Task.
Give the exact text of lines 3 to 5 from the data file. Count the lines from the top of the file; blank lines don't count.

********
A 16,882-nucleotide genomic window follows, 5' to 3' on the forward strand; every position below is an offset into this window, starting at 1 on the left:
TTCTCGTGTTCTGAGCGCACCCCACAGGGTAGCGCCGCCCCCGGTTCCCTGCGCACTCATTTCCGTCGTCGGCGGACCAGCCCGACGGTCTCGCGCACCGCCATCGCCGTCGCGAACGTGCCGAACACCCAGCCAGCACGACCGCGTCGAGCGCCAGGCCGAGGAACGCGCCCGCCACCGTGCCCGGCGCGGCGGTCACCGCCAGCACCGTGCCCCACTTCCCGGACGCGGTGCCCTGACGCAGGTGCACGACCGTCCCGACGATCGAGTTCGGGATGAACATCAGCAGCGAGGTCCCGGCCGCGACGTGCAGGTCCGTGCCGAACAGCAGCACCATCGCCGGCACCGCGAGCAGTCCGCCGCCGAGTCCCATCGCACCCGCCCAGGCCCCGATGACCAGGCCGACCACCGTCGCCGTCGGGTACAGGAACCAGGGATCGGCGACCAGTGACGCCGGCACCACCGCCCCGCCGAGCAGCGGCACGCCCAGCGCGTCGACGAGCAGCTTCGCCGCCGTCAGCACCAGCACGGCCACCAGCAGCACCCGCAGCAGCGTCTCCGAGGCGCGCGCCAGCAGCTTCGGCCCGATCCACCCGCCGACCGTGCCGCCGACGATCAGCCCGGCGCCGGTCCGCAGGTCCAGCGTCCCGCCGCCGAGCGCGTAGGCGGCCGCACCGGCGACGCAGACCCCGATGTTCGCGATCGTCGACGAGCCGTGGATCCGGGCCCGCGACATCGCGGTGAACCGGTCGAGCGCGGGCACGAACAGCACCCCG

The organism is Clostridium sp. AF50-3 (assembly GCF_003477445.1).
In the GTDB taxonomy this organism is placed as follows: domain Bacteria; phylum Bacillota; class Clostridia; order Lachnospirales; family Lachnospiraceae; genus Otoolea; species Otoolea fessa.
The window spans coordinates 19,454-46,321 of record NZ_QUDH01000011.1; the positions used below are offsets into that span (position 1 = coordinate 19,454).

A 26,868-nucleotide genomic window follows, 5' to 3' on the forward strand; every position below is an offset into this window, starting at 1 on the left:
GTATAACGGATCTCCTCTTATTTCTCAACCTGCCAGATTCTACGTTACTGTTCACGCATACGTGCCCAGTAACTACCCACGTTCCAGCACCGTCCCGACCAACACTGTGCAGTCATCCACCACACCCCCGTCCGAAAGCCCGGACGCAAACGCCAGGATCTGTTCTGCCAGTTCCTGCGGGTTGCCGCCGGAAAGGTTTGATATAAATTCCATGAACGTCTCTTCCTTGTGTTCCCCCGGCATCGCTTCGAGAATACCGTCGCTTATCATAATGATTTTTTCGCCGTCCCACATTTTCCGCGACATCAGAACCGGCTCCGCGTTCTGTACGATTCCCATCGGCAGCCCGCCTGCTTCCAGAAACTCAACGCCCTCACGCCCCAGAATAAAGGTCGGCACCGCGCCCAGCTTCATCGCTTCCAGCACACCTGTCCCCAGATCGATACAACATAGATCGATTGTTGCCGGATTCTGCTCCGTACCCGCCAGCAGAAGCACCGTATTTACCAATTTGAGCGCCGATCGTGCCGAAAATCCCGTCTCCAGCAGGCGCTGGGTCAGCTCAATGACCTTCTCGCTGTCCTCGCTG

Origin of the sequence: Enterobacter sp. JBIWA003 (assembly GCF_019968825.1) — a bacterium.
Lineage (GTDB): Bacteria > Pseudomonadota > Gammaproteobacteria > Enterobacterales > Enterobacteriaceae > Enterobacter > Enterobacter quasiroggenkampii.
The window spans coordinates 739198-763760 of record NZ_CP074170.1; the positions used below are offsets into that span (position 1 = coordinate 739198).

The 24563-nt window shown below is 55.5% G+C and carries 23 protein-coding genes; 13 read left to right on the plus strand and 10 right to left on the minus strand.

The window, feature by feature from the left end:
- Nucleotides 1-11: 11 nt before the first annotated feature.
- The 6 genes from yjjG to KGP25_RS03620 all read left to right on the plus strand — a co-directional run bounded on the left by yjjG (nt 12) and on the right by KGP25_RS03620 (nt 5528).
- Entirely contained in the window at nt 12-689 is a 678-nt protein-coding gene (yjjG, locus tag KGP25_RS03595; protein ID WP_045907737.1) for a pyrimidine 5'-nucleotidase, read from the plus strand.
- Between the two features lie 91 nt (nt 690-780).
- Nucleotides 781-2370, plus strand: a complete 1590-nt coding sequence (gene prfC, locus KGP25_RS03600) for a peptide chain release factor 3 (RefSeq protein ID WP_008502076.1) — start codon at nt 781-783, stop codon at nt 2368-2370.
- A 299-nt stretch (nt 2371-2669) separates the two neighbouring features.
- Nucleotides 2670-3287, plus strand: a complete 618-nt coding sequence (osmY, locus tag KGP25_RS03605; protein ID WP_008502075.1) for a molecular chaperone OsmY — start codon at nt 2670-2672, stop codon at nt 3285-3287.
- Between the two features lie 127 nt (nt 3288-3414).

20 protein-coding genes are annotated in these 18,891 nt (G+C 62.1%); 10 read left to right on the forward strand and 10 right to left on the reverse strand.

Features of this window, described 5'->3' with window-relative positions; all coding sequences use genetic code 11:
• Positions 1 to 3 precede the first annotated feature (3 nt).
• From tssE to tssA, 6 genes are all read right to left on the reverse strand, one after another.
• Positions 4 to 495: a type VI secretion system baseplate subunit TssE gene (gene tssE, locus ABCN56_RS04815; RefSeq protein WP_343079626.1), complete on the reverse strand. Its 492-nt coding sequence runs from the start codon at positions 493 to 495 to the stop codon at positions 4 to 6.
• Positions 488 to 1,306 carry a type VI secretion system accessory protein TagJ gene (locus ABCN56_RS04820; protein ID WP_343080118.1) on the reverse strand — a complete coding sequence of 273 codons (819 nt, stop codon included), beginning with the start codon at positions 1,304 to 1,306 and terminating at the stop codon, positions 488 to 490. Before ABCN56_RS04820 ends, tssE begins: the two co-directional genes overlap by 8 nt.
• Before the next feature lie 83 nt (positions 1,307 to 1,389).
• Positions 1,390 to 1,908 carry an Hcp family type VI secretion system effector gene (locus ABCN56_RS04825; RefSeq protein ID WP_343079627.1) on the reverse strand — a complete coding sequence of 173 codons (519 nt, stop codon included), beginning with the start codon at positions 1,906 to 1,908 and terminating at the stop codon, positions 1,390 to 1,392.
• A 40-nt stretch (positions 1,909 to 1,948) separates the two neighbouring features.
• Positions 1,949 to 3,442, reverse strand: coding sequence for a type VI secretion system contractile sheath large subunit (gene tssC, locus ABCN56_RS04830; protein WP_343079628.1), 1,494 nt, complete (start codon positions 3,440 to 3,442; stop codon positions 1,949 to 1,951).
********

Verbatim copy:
The organism is Clostridium sp. AF50-3 (assembly GCF_003477445.1).
In the GTDB taxonomy this organism is placed as follows: domain Bacteria; phylum Bacillota; class Clostridia; order Lachnospirales; family Lachnospiraceae; genus Otoolea; species Otoolea fessa.
The window spans coordinates 19,454-46,321 of record NZ_QUDH01000011.1; the positions used below are offsets into that span (position 1 = coordinate 19,454).